Tour of California officials: 'Perfect storm' led to dangerous situation for Skujins

Race director and doctor address Skujins concussion incident

Amgen Tour of California officials said Tuesday that the incident involving Toms Skujins (Cannondale-Drapac) being pushed back into the race after suffering a concussion in a crash was due to a 'perfect storm' of circumstances that created a potentially dangerous situation for the rider and his fellow competitors.

More than 24 hours after an obviously distressed and injured Skujins was pushed back into the race by neutral support following a hard crash during stage 2, Race Management Director Jean-Michel Monin and Race Doctor Ramin Modabber addressed the incident and took questions from the media.

Skujins had been in the early breakaway and then soloed on alone after Mt. Hamilton before being caught by the GC group that had been chasing him. The Cannondale rider tagged onto the back of the group but then hit the deck while descending off the Quimby Road climb with 22 kilometres remaining.

Skujins had trouble standing and fell over when he initially tried to remount his bike. The neutral mechanic then assisted Skujins and pushed him back into the race. Monin said his car came up alongside the rider about a minute later, then Skujins' team car and the medical car arrived another 1:45 later and were able to coax the rider off his bike.

Skujins suffered a concussion, broken collarbone and abrasions in the crash, but he was not injured further after re-entering the race. Nevertheless, serious questions arose from horrified observers who watched the mechanic push the distressed and injured rider back into action.

While many people voiced concerns on social media about the mechanic's decision to help Skujins back into the race, others pointed out that the mechanic was simply doing his job, which does not include making medical diagnosis about a rider's physical condition.

"Should we allow SRAM service to pull a rider?" Modabber asked. "You're going to be having some conflicts there because a rider may disagree. In a straw poll of athletes who reached out to me, they said unless my teammate, my director or a doctor comes up and tells me I'm not riding and I don't look good, I'm probably going to keep riding, because that's what I'm trained to do.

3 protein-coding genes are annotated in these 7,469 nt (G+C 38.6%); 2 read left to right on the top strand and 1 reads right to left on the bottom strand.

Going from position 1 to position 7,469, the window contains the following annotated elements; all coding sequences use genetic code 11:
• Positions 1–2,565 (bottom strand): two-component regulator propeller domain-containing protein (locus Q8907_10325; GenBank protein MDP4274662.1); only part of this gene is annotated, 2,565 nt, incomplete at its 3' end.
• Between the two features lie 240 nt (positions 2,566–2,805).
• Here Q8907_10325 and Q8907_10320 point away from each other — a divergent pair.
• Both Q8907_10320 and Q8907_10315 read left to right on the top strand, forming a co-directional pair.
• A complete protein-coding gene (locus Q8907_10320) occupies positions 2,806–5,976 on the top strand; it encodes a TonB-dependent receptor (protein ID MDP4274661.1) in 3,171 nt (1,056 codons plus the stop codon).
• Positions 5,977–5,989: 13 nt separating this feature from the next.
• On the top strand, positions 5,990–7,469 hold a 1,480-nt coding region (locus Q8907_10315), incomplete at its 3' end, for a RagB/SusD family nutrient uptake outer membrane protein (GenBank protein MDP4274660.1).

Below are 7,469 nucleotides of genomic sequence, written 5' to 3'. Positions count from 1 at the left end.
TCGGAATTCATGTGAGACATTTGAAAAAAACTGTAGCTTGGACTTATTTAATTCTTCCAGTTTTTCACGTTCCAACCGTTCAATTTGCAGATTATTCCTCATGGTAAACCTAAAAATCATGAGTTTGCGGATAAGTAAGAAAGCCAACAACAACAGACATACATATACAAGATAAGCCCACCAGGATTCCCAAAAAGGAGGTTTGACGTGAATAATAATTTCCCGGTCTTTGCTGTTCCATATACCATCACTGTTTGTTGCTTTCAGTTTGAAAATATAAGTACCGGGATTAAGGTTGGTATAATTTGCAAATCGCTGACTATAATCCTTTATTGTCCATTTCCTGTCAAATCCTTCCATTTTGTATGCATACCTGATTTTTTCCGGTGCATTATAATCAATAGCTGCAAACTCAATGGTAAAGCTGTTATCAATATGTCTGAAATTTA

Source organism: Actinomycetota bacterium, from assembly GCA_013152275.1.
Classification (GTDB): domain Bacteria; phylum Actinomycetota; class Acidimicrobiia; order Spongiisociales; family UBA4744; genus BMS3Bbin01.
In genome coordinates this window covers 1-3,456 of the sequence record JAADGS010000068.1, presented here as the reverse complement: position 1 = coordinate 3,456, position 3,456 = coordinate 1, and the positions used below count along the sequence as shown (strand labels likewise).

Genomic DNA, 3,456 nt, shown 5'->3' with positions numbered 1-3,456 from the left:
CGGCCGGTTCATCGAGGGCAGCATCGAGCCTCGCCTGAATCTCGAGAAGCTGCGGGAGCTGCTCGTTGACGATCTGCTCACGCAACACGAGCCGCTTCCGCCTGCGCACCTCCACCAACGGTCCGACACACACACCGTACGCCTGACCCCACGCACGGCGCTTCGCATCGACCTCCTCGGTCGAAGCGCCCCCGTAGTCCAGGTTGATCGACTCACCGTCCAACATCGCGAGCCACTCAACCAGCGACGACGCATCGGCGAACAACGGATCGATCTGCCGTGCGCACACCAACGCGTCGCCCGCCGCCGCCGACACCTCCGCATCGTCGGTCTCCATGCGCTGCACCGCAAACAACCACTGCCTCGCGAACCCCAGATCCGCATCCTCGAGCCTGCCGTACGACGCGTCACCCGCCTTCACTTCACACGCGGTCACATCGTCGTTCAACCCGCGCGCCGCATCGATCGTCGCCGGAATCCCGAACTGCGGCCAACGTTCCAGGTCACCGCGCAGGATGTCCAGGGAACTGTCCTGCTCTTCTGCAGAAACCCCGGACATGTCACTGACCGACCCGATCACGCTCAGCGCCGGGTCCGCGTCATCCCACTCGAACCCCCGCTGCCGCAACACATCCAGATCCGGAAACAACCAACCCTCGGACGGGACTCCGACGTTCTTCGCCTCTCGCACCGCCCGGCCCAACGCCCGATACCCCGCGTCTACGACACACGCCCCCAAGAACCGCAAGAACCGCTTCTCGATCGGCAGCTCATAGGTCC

"So it is a bit of a perfect storm in this situation, and the optics, because we have HD cameras and worldwide viewing, it's difficult. But I think each step along the way people are trying to do their job and trying to do the right thing."

Head injuries are not an easy thing to diagnose, Modabber added, saying it's a very complicated issue and that the nature of cycling, a dynamic event that is constantly on the move, creates extra complexities for race personnel.

"This is not a football game where you can remove them, examine them and run sophisticated tests and then let them come back in in five minutes if they pass, or not, pull them away, take their helmet. That's a totally different situation from what we face in a cycling race," Modabber said.

"We are forced really in a matter of seconds to make a decision about a head-injured athlete, and we base it mostly on observation an experience more or less. If there is a witnessed loss of consciousness, the rider is pulled. If they're riding the bicycle and you come alongside them very much like yesterday, and you have a conversation with them and they say, ‘I'm either going to see you in the medical tent or I'm going to go back to my team car,' then you would respect that decision as well."

Asked abut concussion protocol within the race medical staff, Modabber indicated that the only thing that will lead to a rider being removed from the race without question is if the athlete has been unconscious following a crash. Other than that, the decision is made on a case-by-case basis.

"This is an extremely complicated grey area situation, but a head-injury athlete is a very complicated topic, and when you're forced to make a decision you typically err on the side of an awake, alert, conversant athlete who continues to ride their bike where you can watch them," he said.

"We tell team directors to respect our decision to pull an athlete, and the only thing we'd really step in as a medical practitioner is a head injury," he said. "We don't think necessarily team directors want to do that, and if we feel it's obligatory we might have a disagreement and we would probably put our foot down. But it's a difficult thing to do and you would probably only do it if you had pretty solid evidence that this is not safe for that athlete."

In the end, Modabber said, everyone in the Skujins incident did their job properly and cannot be faulted.

"The optics, I agree 100 percent, are difficult to watch and explain each piece," he said. "But if you break them down it's pretty clear to me that a situation could happen identically and nobody really would be faulted, and here's why: SRAM's role is pretty focused on putting an athlete back on their bicycle or mechanical assistance, and they're really not trained or qualified to assist a head-injured athlete.

"I think even a layperson with a knowledge of head injuries from all of the reports that are out there about head injuries can look at that situation and say, ‘I might have done something differently.' But in the heat of the moment, I think their focus is not necessarily on the head injury but on the mechanics of the bicycle, etc."

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